And I am definitely having that experience with the wi-fi in my apartment. My friend Scott Walters was the first person I recall who talked of having wireless Internet in his residence. I can't even remember when that was, but I remember wondering why I would ever want wireless in my home. Here I am, only a few years later, watching "No Strings Attached" via Netflix streaming through my Apple TV--while I surf the Internet and write this blog post. Last week, I was watching a movie while updating my Mac iOS devices--both of them.

My Christmas present to myself was a Sony Blu-ray player. They now cost less than a hundred dollars. The player comes with Internet access (though not through wireless, but rather through an Ethernet cable). I must say the Netflix quality on my Apple TV is better than through the Sony player.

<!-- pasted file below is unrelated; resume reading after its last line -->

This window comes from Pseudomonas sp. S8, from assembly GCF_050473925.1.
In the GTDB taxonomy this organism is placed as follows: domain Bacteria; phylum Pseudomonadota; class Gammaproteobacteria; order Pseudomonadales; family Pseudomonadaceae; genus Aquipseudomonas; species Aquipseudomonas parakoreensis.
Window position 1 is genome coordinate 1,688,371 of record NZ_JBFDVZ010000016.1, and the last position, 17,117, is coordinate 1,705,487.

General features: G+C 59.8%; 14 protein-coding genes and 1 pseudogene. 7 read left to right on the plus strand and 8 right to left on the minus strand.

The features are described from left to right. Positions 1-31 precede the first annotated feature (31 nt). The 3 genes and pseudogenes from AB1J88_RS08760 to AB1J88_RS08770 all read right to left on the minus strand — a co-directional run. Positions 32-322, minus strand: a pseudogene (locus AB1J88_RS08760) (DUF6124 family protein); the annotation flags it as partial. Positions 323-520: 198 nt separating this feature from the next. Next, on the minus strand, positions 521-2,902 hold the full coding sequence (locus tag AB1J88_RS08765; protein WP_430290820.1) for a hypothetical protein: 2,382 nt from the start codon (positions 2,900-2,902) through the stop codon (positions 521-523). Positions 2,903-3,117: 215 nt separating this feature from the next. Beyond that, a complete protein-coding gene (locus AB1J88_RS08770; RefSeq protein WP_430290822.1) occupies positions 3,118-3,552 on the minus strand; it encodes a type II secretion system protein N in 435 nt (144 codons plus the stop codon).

On Christmas day, the family gathered at my parents house in Connecticut hosted a video conference call with my brother and his wife in Virginia. We used FaceTime on two iPads, one in each location. The conversation was brought to you by the wireless Internet available throughout both homes. I installed my parents' router three years ago. Their lives have also never been the same--they used wireless connectivity to find the plot of land for their new home. Mom and Dad, you are welcome. Merry Christmas.